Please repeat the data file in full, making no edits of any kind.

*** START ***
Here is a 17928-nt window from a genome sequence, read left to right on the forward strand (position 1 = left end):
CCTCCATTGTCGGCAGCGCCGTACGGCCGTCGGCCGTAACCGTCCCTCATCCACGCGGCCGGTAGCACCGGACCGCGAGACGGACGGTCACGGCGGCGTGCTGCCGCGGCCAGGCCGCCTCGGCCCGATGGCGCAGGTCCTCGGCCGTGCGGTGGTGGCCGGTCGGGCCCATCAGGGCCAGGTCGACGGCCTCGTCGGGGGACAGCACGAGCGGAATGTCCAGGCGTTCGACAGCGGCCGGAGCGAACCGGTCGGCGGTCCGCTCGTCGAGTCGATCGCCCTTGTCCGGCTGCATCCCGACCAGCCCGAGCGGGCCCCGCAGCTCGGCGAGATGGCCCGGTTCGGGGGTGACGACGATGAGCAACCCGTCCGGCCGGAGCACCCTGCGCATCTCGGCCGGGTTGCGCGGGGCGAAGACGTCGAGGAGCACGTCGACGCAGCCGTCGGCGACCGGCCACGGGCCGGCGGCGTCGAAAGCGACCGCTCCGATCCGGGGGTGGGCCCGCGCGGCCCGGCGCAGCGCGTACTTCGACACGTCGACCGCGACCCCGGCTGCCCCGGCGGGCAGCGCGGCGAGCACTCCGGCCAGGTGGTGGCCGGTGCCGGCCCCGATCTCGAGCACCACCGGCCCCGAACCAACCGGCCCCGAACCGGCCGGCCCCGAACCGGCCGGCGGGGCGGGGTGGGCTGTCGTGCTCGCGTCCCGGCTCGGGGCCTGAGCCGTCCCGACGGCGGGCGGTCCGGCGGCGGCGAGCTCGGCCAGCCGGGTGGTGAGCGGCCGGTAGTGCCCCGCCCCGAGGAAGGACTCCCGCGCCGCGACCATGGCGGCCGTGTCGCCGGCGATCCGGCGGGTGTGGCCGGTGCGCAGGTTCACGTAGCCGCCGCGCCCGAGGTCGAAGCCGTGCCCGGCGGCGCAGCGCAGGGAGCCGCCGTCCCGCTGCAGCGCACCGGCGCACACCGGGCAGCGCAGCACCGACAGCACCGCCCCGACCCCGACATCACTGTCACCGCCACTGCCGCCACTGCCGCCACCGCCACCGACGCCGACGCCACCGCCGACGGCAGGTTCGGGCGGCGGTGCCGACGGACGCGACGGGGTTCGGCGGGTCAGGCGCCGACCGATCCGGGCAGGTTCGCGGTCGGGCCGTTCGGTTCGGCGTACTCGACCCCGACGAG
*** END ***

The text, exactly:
Here is a 17928-nt window from a genome sequence, read left to right on the forward strand (position 1 = left end):
CCTCCATTGTCGGCAGCGCCGTACGGCCGTCGGCCGTAACCGTCCCTCATCCACGCGGCCGGTAGCACCGGACCGCGAGACGGACGGTCACGGCGGCGTGCTGCCGCGGCCAGGCCGCCTCGGCCCGATGGCGCAGGTCCTCGGCCGTGCGGTGGTGGCCGGTCGGGCCCATCAGGGCCAGGTCGACGGCCTCGTCGGGGGACAGCACGAGCGGAATGTCCAGGCGTTCGACAGCGGCCGGAGCGAACCGGTCGGCGGTCCGCTCGTCGAGTCGATCGCCCTTGTCCGGCTGCATCCCGACCAGCCCGAGCGGGCCCCGCAGCTCGGCGAGATGGCCCGGTTCGGGGGTGACGACGATGAGCAACCCGTCCGGCCGGAGCACCCTGCGCATCTCGGCCGGGTTGCGCGGGGCGAAGACGTCGAGGAGCACGTCGACGCAGCCGTCGGCGACCGGCCACGGGCCGGCGGCGTCGAAAGCGACCGCTCCGATCCGGGGGTGGGCCCGCGCGGCCCGGCGCAGCGCGTACTTCGACACGTCGACCGCGACCCCGGCTGCCCCGGCGGGCAGCGCGGCGAGCACTCCGGCCAGGTGGTGGCCGGTGCCGGCCCCGATCTCGAGCACCACCGGCCCCGAACCAACCGGCCCCGAACCGGCCGGCCCCGAACCGGCCGGCGGGGCGGGGTGGGCTGTCGTGCTCGCGTCCCGGCTCGGGGCCTGAGCCGTCCCGACGGCGGGCGGTCCGGCGGCGGCGAGCTCGGCCAGCCGGGTGGTGAGCGGCCGGTAGTGCCCCGCCCCGAGGAAGGACTCCCGCGCCGCGACCATGGCGGCCGTGTCGCCGGCGATCCGGCGGGTGTGGCCGGTGCGCAGGTTCACGTAGCCGCCGCGCCCGAGGTCGAAGCCGTGCCCGGCGGCGCAGCGCAGGGAGCCGCCGTCCCGCTGCAGCGCACCGGCGCACACCGGGCAGCGCAGCACCGACAGCACCGCCCCGACCCCGACATCACTGTCACCGCCACTGCCGCCACTGCCGCCACCGCCACCGACGCCGACGCCACCGCCGACGGCAGGTTCGGGCGGCGGTGCCGACGGACGCGACGGGGTTCGGCGGGTCAGGCGCCGACCGATCCGGGCAGGTTCGCGGTCGGGCCGTTCGGTTCGGCGTACTCGACCCCGACGAG